- Northern Territory – supply of tissue for valuable consideration is prohibited, however similarly to the Australian Capital Territory, the Minister can authorise a person to enter a contract if satisfied that there are special considerations to do so.5
- Victoria – the selling and buying of tissue is prohibited unless the sale is to a person holding a permit to buy the tissue.6 It is unclear whether CAR-T once manufactured would constitute a tissue, noting it is not a substance “extracted” from the human body, owing to having been modified since its extraction.
- Western Australia – the supply of tissue for valuable consideration is prohibited, however the Governor may make an Order exempting products derived from tissue that has been subject to processing or treatment. Similarly to Victoria, it is unclear whether CAR-T would properly be considered a tissue given at its manufacturing completion, it is arguably substance extracted from the human body.
Generally, biologicals cannot be advertised to the public,7 however can be advertised exclusively to health care professionals. Under the Queensland, Western Australian and Victorian tissue acts, advertisements relating to buying of tissue are prohibited, unless that proposed advertisement has been approved by the Minister and contains a statement to that effect.8 Arguably, in these states CAR-T therapy would not be able to be advertised to healthcare professionals due to the comprehensive ban in their relevant human tissue act.
Common law considerations
Under the common law, there are additional considerations that apply. Property rights to human tissue has previously been considered by the Australian courts. The earliest cases in this area concern who owns the human body after death. In Australia, the case of Re Cresswell  1 Qd R 403, Brown J determined that there were property rights in the samples of sperm that had been released from a deceased man. Her Honour found that despite the application of work or skill, property rights could still be found.
It is difficult to determine whether the same considerations in Re Cresswell would apply in circumstances where the tissue was taken from a live patient for medical purposes prior to being manufactured into therapy. However, noting the uncertainty, manufacturers should consider the concept of ownership in the cells at each stage of the process, and cover any such transfer of ownership within patient authorities and/or consents. This is likely to be a more significant issue in the case of allogenic as opposed to autologous CAR-T cells.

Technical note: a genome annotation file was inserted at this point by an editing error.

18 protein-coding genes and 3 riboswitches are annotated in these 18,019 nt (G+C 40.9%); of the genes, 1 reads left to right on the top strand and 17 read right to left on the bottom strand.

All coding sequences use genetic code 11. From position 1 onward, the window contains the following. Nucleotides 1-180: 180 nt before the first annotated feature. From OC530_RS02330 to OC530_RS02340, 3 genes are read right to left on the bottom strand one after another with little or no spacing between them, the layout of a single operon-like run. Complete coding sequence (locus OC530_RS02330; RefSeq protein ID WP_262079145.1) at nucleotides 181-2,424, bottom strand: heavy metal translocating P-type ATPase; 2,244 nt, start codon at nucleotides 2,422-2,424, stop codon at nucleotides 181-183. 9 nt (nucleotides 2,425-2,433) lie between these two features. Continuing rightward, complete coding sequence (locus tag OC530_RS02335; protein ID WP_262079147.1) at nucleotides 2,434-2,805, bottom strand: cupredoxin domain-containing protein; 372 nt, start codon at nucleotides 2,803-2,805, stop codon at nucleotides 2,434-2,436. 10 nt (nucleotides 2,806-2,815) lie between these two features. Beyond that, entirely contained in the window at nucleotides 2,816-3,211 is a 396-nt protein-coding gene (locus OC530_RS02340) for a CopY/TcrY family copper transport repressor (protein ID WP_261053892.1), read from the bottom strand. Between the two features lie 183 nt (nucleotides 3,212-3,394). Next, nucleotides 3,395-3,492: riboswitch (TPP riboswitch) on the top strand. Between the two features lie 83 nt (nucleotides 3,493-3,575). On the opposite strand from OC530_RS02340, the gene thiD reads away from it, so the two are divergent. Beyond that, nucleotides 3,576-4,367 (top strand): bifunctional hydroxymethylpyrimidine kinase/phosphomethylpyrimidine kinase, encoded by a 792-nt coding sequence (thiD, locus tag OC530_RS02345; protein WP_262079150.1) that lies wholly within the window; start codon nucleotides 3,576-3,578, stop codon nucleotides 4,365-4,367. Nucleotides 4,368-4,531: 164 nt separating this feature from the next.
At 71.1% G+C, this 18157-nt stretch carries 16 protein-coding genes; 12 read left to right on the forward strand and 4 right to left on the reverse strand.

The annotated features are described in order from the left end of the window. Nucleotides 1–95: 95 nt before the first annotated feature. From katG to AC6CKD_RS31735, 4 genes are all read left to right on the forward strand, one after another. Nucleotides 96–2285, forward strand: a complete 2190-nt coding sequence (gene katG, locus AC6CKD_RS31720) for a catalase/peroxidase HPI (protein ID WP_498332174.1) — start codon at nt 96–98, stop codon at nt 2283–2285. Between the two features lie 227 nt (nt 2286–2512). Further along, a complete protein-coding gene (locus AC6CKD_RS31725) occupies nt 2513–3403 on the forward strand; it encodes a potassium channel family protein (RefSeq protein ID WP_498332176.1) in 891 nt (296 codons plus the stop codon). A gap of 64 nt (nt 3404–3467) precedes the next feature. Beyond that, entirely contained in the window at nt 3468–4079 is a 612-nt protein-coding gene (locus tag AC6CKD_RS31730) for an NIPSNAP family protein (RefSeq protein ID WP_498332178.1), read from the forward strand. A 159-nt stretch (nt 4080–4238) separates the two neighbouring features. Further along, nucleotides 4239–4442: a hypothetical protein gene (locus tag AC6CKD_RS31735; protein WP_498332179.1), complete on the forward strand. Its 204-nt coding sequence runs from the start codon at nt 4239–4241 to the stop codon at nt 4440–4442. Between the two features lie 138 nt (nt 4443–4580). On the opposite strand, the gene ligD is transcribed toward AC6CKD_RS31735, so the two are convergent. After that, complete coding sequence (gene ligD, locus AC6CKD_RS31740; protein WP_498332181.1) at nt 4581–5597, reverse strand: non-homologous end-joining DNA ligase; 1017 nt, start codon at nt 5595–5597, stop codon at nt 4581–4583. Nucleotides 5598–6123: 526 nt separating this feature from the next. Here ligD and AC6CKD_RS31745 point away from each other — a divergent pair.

As a product on the ARTG (despite it potentially being the patient’s own tissue) appropriate warnings must be given by both clinicians involved and manufacturers. Adequate warnings as relevant to each patient should be provided at each stage of the process in compliance with the requirements of the Australian Consumer Law. Failing to do so could result in an action against the manufacturer or sponsor for a breach of the consumer guarantees or misleading and deceptive conduct claim under the ACL.
In addition to product liability risks, the treatment gives rise to medical liability issues. In particular, it is critical that informed consent be obtained by the administering practitioners at each stage of the process in order to legally and ethically remove the blood from a patient’s body prior to manipulation. The removal of blood cells without a patient’s consent gives rise to an action in battery under the common law and the failure of a doctor to disclose information regarding side effects and risks can give rise to an action in negligence.9
1 Transplantation and Anatomy Act 1979 (Qld), s 4; Human Tissue Act 1983 (NSW), s 4; Human Tissue Act 1982 (Vic), s 3; Transplantation and Anatomy Act 1983 (SA), s 5; Human Tissue Act 1985 (Tas), s 3; Human Tissue and Transplant Act 1982 (WA), s 3; Transplantation and Anatomy Act 1978 (ACT), s 4; Human Tissue Transplant Act 1979 (NT), s 4.
2 Transplantation and Anatomy Act 1979 (Qld), s 42AA(1); Human Tissue Act 1983 (NSW), s 32(2); Transplantation and Anatomy Act 1983 (SA), s 35(3); Human Tissue Act 1985 (Tas), s 27(2).
3 Transplantation and Anatomy Act 1978 (ACT), s 44(1), (2).
4 Transplantation and Anatomy Act 1978 (ACT), s 44(4).
5 Transplantation and Anatomy Act 1979 (NT), s 22E
6 Human Tissue Act 1982 (Vic), s38 and s39.
7 Therapeutic Goods Act 1989 (Cth), s 42DL(11).
8 Transplantation and Anatomy Act 1979 (Qld) s 41; Human Tissue Act 1982 (Vic), s40; Human Tissue and Transplant Act 1982 (WA), s 3-/
9 Rogers v Whitaker (1992) 175 CLR 479.